Ever since then, I knew that, at 121st and Broadway, just over the crown of Harlem Heights, was a place I could look to with hope and expectation and just a bit of envy and awe, a place where people were doing Things That Mattered.

Eventually, I came to see that my desire for that light on a hill, this strange schoolhouse of God’s, was a call to turn more than my eyes here, but to ascend the mountain, to make the study of God’s business my business. I think some of you have heard that call too.

I bet you can remember some of the important steps along the way. The turning points, the places, the people, always the people, along that journey of turning to that which is holy...

It seems like just a matter of weeks, but it was almost three years ago that our Seminary Pastor Annie Ruth Powell, dressed in flowing robes, welcomed me and other entering students by telling us that we each had gifts from God. She said it like she believed it, and wouldn’t you know it – she was right!

There’s no way I can tell you very much about what’s gone on these past three years, and nobody is here to listen to that kind of travelogue. But I can tell you a bit about what it’s like to stand there on a hill, looking at hopes and dreams disappear up into the sky, wondering what’s going to happen next.

A year ago, some of us were in this chapel the morning our friend and teacher and spiritual leader Annie Ruth died. Eight months ago we were here when the World Trade Center fell, nearly three thousand souls rising up in smoke and fire. During this year we have planned and debated the future of this school, what Union will look like in the coming years. There have been births and miscarriages, illnesses and healings, deaths and surprising discoveries of new life. So many things up in the air...

This, I think, is what’s going on for those disciples. The Jesus they’d lost once, and then found risen from the dead, is now gone again. While he was with them, he always had an answer, a plan. They usually wouldn’t understand it, but it’s comforting to think that somebody knows what’s going on. And now...he’s gone, and they look after him where they saw him last.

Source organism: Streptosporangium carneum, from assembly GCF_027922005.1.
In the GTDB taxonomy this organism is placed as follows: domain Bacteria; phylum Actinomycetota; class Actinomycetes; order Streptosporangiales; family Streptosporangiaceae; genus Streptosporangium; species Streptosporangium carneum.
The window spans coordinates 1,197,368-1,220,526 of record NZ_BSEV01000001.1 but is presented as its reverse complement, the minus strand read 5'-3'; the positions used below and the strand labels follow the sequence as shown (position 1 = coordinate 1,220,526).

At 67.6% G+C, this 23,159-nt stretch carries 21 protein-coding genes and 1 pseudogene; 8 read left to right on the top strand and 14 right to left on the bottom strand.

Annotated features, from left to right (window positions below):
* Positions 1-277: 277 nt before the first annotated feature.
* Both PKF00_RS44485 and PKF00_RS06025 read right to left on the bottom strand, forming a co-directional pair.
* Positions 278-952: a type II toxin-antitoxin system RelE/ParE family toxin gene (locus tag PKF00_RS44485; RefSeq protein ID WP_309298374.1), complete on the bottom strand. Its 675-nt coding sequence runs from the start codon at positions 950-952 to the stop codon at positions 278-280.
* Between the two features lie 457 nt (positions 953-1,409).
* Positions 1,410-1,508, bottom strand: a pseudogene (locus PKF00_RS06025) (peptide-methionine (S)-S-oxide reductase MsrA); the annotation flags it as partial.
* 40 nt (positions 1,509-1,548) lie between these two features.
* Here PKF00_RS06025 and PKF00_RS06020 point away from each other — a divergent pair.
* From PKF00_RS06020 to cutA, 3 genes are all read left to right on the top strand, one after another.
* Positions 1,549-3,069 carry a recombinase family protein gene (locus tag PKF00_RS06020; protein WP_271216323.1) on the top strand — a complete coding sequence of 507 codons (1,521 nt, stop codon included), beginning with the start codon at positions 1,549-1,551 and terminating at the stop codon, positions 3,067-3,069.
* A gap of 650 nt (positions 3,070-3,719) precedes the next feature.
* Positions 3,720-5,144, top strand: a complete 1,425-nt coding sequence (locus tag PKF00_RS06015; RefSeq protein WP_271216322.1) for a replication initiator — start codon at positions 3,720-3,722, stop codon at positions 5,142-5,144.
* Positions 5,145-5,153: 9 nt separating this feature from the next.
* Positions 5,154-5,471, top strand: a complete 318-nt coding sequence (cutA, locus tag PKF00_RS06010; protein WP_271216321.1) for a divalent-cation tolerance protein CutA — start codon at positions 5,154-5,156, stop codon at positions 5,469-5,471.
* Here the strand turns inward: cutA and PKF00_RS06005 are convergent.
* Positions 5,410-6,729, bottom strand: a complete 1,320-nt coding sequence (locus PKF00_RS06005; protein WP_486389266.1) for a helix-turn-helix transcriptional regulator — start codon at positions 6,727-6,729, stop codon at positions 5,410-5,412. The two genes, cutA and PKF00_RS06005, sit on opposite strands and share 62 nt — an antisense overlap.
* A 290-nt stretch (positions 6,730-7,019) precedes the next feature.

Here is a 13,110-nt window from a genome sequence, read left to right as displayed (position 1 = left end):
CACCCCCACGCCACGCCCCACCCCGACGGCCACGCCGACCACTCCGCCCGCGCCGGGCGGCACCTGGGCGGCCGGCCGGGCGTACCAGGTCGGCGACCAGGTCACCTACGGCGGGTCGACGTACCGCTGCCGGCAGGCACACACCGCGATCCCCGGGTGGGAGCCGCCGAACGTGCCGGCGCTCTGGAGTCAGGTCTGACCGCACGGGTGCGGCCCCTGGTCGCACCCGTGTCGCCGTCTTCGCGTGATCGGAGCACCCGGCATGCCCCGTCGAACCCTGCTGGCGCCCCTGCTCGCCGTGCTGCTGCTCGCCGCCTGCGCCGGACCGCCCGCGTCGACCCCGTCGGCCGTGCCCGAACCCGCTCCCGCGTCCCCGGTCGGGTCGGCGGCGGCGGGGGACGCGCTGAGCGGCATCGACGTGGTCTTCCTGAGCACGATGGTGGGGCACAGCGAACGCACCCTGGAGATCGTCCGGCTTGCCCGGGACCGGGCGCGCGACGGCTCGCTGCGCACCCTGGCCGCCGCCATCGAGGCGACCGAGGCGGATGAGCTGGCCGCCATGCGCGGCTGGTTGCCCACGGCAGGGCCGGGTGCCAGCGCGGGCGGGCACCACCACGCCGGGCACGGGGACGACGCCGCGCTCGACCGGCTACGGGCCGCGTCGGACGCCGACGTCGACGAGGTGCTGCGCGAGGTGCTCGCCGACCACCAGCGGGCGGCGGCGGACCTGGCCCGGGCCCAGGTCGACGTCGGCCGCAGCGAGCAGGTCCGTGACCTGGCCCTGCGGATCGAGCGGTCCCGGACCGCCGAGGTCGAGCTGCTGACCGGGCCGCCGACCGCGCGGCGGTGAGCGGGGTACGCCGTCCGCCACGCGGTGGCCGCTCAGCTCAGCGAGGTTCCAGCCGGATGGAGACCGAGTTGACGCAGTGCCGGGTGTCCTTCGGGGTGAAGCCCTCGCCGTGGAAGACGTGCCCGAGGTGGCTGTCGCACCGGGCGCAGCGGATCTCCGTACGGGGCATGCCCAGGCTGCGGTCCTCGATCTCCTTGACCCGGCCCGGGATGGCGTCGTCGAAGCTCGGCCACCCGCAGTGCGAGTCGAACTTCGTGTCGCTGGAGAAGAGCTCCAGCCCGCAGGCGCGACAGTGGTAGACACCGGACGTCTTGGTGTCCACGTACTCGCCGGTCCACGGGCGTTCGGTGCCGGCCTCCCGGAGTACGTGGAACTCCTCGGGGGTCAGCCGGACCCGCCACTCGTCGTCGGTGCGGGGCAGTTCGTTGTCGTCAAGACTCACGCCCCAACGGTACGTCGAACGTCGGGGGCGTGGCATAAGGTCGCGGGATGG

And “suddenly two men in white robes stood by them. They said, ‘Men of Galilee, why do you stand looking up toward heaven?’”

Isn’t that an amazing thing? That is not the kind of thing you expect to hear in church! “Why are you looking up toward heaven?”

It’s all the more puzzling because these men, these angels, then say Jesus “will come in the same way as you saw him go into heaven.” So shouldn’t we have our eye firmly fixed on the last place we saw him? What goes up, must come down... Jesus went up, so surely he’s up there, and when he comes again it will be from on high. Right?

It’s a trick question, you know... My time at Union has taught me well, but not always in the ways I expected. I turned my eyes to this hill. I looked up to Union. And I was not disappointed. This school has indeed been a place that has helped direct my attention to God. And when it has done that, it has been by asking the angels’ question: “Why are you looking up toward heaven?”

Now don’t get me wrong. Heaven is wonderful. We need heaven, there’s a need for holiness and beauty and purity and radiance, all the things we hope for in any decent heaven. But the big problem with looking up to heaven is that you can’t see the person next to you.

No, when Jesus comes again, he’ll come the same way he came before. If you want to see Jesus, don’t be staring up into heaven. Look to the nearest manger. Look to the people who struggle each day for their daily bread. Look downtown to the pit that was the WTC. Come down off of this hill to the poor of this city, this nation, this world. Share something of yourself with another, and take something of another into yourself.